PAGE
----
Following the outbreak of fighting between the communities in December 1963, a UN peacekeeping and peacemaking mission was established. In 1974, the military government in Greece tried to annex the island, prompting Turkey to invade and occupy the northern third of Cyprus.

In 1977, the Greek and Turkish Cypriots agreed that reunification should be based on a federal solution. Despite this, in November 1983, the Turkish Cypriots unilaterally declared independence.

While the Turkish Cypriot state was immediately recognized by Turkey, the move was condemned by the UN Security Council, which passed Resolution 541 calling on countries not to recognize the so-called ‘Turkish Republic of Northern Cyprus’.

Despite this, UN efforts to reunite the island have continued. In 2004, a settlement plan was rejected by the Greek Cypriots. Meanwhile, another major UN-led settlement effort collapsed in 2017.

Although both sides officially remain committed to reunification, the prospects of this actually happening appear to diminish with every passing year.

South Yemen

Having effectively been a British colonial holding from the mid-19th century, the territory became independent in 1967 as the People’s Republic of Southern Yemen.

From the start, it was expected that it would eventually unite with the neighboring Yemen Arab Republic, which had been an independent state since 1918.

However, the unification process proved difficult; not least of all because the South fell to communist forces in 1969. Despite efforts to broker unification, no progress was made until the late 1980s, when a series of factors, including the gradual weakening of the Soviet Union, which supported South Yemen, and economic problems, made a merger desirable for the leaders of both countries.

On 22 May 1990, North and South Yemen, as they had become more generally known, formally ceased to exist and the new Republic of Yemen was created.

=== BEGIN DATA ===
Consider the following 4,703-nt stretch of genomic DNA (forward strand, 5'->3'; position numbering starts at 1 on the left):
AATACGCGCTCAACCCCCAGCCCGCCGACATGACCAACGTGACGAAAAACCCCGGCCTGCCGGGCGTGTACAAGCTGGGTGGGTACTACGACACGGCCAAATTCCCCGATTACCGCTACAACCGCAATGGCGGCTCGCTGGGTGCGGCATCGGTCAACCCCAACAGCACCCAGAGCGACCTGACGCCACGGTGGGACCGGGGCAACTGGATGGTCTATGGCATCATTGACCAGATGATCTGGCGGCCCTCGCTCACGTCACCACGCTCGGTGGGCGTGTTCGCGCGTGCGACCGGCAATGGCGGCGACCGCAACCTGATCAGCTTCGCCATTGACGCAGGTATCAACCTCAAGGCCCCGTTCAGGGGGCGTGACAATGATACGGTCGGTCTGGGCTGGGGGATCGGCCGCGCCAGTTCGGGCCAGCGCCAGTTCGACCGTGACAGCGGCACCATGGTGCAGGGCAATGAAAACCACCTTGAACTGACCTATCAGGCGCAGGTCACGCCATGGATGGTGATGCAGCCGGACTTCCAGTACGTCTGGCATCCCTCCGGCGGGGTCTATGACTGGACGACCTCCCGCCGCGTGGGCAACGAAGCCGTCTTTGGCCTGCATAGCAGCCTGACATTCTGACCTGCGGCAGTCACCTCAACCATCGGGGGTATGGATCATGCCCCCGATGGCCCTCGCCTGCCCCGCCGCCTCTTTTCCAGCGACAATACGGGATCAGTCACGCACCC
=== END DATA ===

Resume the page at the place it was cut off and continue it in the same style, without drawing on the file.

However, from the start, it was an unhappy union; not least of all because the two parts of the country had had very different histories. In 1994, the South unilaterally declared independence.

However, this went unrecognized by the international community and the country’s central government managed to reimpose its rule quickly. In 2015, Yemen was again plunged into conflict.

Although this wasn’t directly related to the South’s claim to statehood, the pro-independence Southern Transitional Council has managed to take control of parts of the south.

Looking ahead, it will hope to be able to use this as a basis to press for a return to independent sovereign statehood on the international stage at some point in the future.


The region became part of the Russian Empire at the start of the 19th century. However, following the Russian Revolution in October 1917, it was awarded to the Azerbaijan Soviet Socialist Republic as an autonomous region – a decision opposed by the neighboring Armenian Soviet Socialist Republic and by the Armenian inhabitants of Nagorno-Karabakh.

In September 1991, as the Soviet Union collapsed, Nagorno-Karabakh provisionally declared independence. In response, the Azerbaijani Government rescinded its autonomy and launched a military assault to end the rebellion.

In January 1992, following a referendum, it formally declared independence as the Nagorno-Karabakh Republic. Stepping up its military offensive, Azerbaijan recaptured much of the region.

However, the following year, Armenian and Nagorno-Karabakh forces not only retook the land that was lost, but they also captured a large swathe of territory around Nagorno-Karabakh, which still remains occupied by Armenia to this day.

Despite this, Armenia and Azerbaijan have agreed on a set of principles to resolve the conflict. These include returning territory to Azerbaijani control, opening a land corridor between Nagorno-Karabakh and Armenia, and determining the final legal status of Nagorno-Karabakh through a legally binding expression of will.

To date, however, the conflict remains unresolved. More to the point Nagorno-Karabakh remains wholly unrecognized on the world stage. Indeed, it isn’t even formally recognized by Armenia; not least of all because Azerbaijan’s territorial integrity has repeatedly been reaffirmed by the UN Security Council.

In the meantime, there’s a genuine worry internationally that the dispute may well lead to war, not least of all because Armenia and Azerbaijan have been caught up in an arms race and have also occasionally engaged in serious fighting, most recently in October 2020.